The U.S. Air Force has disclosed a trove of additional details about its secretive Northrop Grumman B-21 Long Range Strike Bomber (LRS-B), but is refusing to divulge information about how much the stealthy new warplane will cost, despite congressional pressure.
The Air Force is worried that disclosing the price might compromise the bomber’s capabilities. The service’s assertions were meet with skepticism on Capitol Hill, however. Sen. John McCain (R-AZ), chairman of the Senate Armed Services Committee (SASC) , took the Air Force to task for hiding trivial details about the B-21 for the sake of secrecy. “Why would you not ever want to tell the American people how you’re going to spend their dollars?” McCain asked on March 8.
“We’re trying to balance the transparency that we want to do with the public so that they understand what we’re doing, but we’re also trying to protect the critical capabilities of this asset,” Lt Gen. Arnold Bunch Jr. military deputy to the office of the assistant secretary of the Air Force for acquisition told the SASC. “We’re try to prevent the ability of individuals to link different pieces that may be unclassified together to get an idea of where the money is being spent.”
An incredulous McCain was not pleased. “General, you’re not serving the nation or the taxpayers if they don’t know how much of their taxpayer dollars are being spent. You and I have a very different view of our obligation to the taxpayers,” McCain said. “Frankly, I’ve never heard of this before—that they shouldn’t know how much of their taxpayer dollars that they pay in taxes is being spent because someone might connect the dots. What is that all about?”
Nonetheless, the Air Force has released which subcontractors are working on the program—which arguably offers analysts much more information from which to piece together the B-21’s projected capabilities than its price tag. According to the Secretary of the Air Force, Deborah Lee James, the subcontractors are Pratt & Whitney, BAE Systems, GKN Aerospace, Janicki Industries, Orbital ATK, Rockwell Collins and Spirit Aerosystems. “Now, Pratt and Whitney, of course, is our engine provider, the other six will work on airframe or mission systems. And again, that is the totality of the information I'm able to share on this aspect at this time,” James told reporters at the Pentagon on March 7. James added:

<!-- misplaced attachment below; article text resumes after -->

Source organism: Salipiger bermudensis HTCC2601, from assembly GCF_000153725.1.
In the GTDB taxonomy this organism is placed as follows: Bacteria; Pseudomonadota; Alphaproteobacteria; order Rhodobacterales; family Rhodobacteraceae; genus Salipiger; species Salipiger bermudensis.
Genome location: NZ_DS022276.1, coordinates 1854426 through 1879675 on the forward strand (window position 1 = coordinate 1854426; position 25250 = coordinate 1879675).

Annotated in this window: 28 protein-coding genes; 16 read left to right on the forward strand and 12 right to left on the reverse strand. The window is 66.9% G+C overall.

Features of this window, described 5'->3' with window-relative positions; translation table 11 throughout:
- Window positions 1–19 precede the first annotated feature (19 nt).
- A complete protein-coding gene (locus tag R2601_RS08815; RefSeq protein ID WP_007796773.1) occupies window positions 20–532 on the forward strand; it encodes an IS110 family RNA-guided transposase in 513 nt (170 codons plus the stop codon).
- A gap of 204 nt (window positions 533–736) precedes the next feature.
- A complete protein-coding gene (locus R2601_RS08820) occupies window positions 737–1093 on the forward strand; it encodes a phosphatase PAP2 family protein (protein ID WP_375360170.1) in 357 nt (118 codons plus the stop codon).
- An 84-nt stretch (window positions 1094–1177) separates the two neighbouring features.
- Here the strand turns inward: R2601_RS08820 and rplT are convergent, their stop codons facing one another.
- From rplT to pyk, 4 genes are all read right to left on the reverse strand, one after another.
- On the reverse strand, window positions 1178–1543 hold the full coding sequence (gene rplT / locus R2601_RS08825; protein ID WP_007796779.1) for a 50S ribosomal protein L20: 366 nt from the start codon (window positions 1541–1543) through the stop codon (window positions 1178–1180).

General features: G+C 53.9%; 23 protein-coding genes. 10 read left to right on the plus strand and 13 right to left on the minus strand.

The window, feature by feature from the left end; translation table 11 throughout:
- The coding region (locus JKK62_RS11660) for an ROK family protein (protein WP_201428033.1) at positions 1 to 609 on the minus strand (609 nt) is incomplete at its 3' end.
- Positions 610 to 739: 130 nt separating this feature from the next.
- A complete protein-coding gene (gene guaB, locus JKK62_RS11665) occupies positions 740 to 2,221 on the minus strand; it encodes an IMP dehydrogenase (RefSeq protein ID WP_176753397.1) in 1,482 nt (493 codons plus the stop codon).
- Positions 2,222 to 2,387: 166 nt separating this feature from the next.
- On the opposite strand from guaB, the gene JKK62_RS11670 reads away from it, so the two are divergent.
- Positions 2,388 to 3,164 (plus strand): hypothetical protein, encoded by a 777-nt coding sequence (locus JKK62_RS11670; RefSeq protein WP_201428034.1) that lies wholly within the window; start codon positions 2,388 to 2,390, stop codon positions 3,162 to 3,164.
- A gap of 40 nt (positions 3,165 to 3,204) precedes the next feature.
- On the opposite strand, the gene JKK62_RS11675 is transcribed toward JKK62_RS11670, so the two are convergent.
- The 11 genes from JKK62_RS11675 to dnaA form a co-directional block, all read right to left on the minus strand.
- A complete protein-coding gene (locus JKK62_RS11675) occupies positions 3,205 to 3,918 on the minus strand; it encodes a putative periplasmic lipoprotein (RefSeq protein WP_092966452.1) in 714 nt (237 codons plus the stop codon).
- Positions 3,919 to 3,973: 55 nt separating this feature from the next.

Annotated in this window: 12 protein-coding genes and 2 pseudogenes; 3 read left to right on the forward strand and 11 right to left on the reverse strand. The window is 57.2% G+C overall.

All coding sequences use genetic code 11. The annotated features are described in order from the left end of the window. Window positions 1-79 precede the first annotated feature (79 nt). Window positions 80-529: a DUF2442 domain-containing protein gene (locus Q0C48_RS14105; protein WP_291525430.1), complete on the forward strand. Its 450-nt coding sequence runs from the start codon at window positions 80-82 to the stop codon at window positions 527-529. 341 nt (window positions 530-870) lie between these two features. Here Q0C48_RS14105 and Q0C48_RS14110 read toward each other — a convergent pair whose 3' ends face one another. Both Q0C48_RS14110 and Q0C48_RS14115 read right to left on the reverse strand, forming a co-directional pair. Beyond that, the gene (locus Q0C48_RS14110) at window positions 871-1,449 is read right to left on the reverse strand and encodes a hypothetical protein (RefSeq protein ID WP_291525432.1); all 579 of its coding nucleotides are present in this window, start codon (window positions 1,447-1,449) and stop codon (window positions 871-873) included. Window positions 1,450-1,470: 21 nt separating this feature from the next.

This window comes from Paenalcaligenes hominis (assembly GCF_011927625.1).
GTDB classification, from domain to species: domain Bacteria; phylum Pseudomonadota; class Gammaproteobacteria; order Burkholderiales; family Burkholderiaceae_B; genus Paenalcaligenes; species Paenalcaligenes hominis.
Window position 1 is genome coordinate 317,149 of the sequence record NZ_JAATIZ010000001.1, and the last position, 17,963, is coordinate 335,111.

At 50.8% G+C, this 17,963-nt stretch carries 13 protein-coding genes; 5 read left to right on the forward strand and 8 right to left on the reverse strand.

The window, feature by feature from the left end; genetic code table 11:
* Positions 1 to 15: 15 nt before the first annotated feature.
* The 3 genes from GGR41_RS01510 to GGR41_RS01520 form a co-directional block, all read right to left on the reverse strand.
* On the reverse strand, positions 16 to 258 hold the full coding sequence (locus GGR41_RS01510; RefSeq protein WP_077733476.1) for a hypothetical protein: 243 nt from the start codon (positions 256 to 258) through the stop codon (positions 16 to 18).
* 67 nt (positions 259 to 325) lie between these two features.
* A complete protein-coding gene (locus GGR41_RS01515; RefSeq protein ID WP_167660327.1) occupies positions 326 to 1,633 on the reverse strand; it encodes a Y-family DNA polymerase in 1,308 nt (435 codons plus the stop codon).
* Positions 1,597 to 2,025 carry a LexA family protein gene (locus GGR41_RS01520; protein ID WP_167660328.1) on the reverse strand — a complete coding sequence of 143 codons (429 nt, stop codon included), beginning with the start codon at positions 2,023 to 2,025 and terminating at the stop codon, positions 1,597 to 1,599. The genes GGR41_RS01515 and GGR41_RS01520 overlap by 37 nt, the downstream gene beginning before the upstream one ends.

“Strategic ambiguity is important. The technology is important. So I don't foresee that you're going to know, for years, very much more about the technology. As I mentioned earlier, this is a balancing act. This is a desire to share information with the public, but also protect that information, and not to put out so much information that a possible adversary can connect dots in ways that we don't wish those dots to be connected.”
While the Air Force is not going to say more, the service has offered up some tantalizing clues about the B-21’s capabilities with its list of subcontractors and its public statements. “When it came to the B-2, everything was new, meaning it was a new airframe, new components were going to go into that airframe and the integration challenge was enormous. So it was the equivalent of a miracle a day had to transpire,” James said. “In the case of the B-21, we do have a new airframe. Integration is always a challenge, but we are using a mature technology, so the risk is more bounded.”
Indeed, a lot can be gleaned from the list of subcontractors. GKN is well known for building assemblies for aerostructures, engine products, landing gear and wiring systems and special products including glass, acrylic and polycarbonate transparencies and ice protection systems—especially for stealth aircraft. Meanwhile, Janicki Industries is well regarded within the aerospace industry for building complex composite structures. Spirit Aerosystems and Orbital ATK make aerostructures—like fuselages and wing components for large airframers such as Boeing and Lockheed Martin. Last but not the least, Rockwell Collin is famous for its cockpit displays and avionics.